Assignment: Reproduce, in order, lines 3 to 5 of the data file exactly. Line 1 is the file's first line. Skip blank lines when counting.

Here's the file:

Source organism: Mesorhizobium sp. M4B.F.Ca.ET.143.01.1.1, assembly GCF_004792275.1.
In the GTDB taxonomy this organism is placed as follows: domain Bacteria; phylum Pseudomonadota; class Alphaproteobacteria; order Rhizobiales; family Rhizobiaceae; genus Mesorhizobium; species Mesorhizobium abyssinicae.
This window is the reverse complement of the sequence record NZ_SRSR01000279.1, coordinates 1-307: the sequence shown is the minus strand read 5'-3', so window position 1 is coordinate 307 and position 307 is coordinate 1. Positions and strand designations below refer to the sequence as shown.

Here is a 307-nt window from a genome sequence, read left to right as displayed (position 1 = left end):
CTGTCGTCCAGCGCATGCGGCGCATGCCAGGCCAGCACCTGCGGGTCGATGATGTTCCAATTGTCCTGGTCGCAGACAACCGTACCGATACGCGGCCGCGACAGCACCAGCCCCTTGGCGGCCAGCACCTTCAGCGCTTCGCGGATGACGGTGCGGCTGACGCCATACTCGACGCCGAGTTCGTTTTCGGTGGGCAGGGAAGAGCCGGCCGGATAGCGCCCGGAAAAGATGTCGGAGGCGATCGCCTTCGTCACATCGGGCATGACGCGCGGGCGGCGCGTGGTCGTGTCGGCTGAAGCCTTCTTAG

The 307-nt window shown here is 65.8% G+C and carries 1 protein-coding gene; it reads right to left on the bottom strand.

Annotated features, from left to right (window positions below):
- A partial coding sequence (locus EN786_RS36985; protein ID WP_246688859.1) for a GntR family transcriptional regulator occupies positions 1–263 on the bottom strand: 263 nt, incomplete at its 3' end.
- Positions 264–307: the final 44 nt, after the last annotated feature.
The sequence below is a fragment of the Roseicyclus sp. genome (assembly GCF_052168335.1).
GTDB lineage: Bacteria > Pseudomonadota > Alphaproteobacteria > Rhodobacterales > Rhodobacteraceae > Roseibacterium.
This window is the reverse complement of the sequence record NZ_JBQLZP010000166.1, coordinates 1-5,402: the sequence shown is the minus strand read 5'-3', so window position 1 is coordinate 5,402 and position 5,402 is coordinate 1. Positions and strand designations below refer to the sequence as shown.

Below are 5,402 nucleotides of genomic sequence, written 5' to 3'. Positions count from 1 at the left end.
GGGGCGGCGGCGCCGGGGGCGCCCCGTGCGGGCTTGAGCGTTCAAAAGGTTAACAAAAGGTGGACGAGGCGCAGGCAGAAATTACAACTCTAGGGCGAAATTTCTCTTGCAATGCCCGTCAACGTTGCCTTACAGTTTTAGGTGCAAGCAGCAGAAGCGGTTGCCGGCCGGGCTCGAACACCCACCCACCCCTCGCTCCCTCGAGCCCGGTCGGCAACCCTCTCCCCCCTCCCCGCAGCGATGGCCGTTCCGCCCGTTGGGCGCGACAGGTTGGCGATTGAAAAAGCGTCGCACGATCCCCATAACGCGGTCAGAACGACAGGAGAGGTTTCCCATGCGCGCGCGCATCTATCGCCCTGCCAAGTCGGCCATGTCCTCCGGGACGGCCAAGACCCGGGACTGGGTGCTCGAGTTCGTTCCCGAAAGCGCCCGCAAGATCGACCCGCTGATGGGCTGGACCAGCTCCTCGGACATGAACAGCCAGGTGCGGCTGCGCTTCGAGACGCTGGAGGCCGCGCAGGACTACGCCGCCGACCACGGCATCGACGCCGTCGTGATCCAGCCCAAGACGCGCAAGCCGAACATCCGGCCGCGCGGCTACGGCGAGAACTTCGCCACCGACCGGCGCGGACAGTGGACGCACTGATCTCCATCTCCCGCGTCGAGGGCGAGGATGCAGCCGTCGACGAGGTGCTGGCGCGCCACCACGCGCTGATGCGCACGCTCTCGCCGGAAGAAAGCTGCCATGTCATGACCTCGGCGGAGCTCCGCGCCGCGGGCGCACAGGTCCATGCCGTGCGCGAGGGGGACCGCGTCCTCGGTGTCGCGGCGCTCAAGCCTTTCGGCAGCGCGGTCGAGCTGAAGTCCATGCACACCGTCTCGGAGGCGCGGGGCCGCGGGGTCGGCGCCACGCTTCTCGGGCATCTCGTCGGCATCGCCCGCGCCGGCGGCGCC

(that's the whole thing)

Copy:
This window is the reverse complement of the sequence record NZ_SRSR01000279.1, coordinates 1-307: the sequence shown is the minus strand read 5'-3', so window position 1 is coordinate 307 and position 307 is coordinate 1. Positions and strand designations below refer to the sequence as shown.

Here is a 307-nt window from a genome sequence, read left to right as displayed (position 1 = left end):
CTGTCGTCCAGCGCATGCGGCGCATGCCAGGCCAGCACCTGCGGGTCGATGATGTTCCAATTGTCCTGGTCGCAGACAACCGTACCGATACGCGGCCGCGACAGCACCAGCCCCTTGGCGGCCAGCACCTTCAGCGCTTCGCGGATGACGGTGCGGCTGACGCCATACTCGACGCCGAGTTCGTTTTCGGTGGGCAGGGAAGAGCCGGCCGGATAGCGCCCGGAAAAGATGTCGGAGGCGATCGCCTTCGTCACATCGGGCATGACGCGCGGGCGGCGCGTGGTCGTGTCGGCTGAAGCCTTCTTAG